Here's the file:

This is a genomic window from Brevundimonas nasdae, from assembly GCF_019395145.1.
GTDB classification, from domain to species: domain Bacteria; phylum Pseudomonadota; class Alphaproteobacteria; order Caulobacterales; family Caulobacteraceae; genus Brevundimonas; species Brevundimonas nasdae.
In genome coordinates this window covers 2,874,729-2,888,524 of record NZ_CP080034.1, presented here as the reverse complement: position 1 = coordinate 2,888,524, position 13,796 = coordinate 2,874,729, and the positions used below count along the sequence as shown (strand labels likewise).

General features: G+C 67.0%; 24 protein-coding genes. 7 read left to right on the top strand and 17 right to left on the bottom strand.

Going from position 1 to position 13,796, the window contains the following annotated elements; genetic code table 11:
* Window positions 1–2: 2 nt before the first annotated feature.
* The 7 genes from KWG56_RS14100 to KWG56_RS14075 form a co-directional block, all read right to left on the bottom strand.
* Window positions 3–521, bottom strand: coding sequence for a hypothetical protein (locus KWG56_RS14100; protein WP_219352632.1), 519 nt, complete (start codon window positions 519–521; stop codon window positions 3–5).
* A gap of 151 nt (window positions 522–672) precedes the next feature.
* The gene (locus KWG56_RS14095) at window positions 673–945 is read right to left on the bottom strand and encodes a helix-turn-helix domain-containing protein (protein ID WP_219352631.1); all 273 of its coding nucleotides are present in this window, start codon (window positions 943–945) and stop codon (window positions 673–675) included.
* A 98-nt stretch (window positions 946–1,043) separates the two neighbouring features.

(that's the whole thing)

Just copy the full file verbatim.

This is a genomic window from Brevundimonas nasdae, from assembly GCF_019395145.1.
GTDB classification, from domain to species: domain Bacteria; phylum Pseudomonadota; class Alphaproteobacteria; order Caulobacterales; family Caulobacteraceae; genus Brevundimonas; species Brevundimonas nasdae.
In genome coordinates this window covers 2,874,729-2,888,524 of record NZ_CP080034.1, presented here as the reverse complement: position 1 = coordinate 2,888,524, position 13,796 = coordinate 2,874,729, and the positions used below count along the sequence as shown (strand labels likewise).

General features: G+C 67.0%; 24 protein-coding genes. 7 read left to right on the top strand and 17 right to left on the bottom strand.

Going from position 1 to position 13,796, the window contains the following annotated elements; genetic code table 11:
* Window positions 1–2: 2 nt before the first annotated feature.
* The 7 genes from KWG56_RS14100 to KWG56_RS14075 form a co-directional block, all read right to left on the bottom strand.
* Window positions 3–521, bottom strand: coding sequence for a hypothetical protein (locus KWG56_RS14100; protein WP_219352632.1), 519 nt, complete (start codon window positions 519–521; stop codon window positions 3–5).
* A gap of 151 nt (window positions 522–672) precedes the next feature.
* The gene (locus KWG56_RS14095) at window positions 673–945 is read right to left on the bottom strand and encodes a helix-turn-helix domain-containing protein (protein ID WP_219352631.1); all 273 of its coding nucleotides are present in this window, start codon (window positions 943–945) and stop codon (window positions 673–675) included.
* A 98-nt stretch (window positions 946–1,043) separates the two neighbouring features.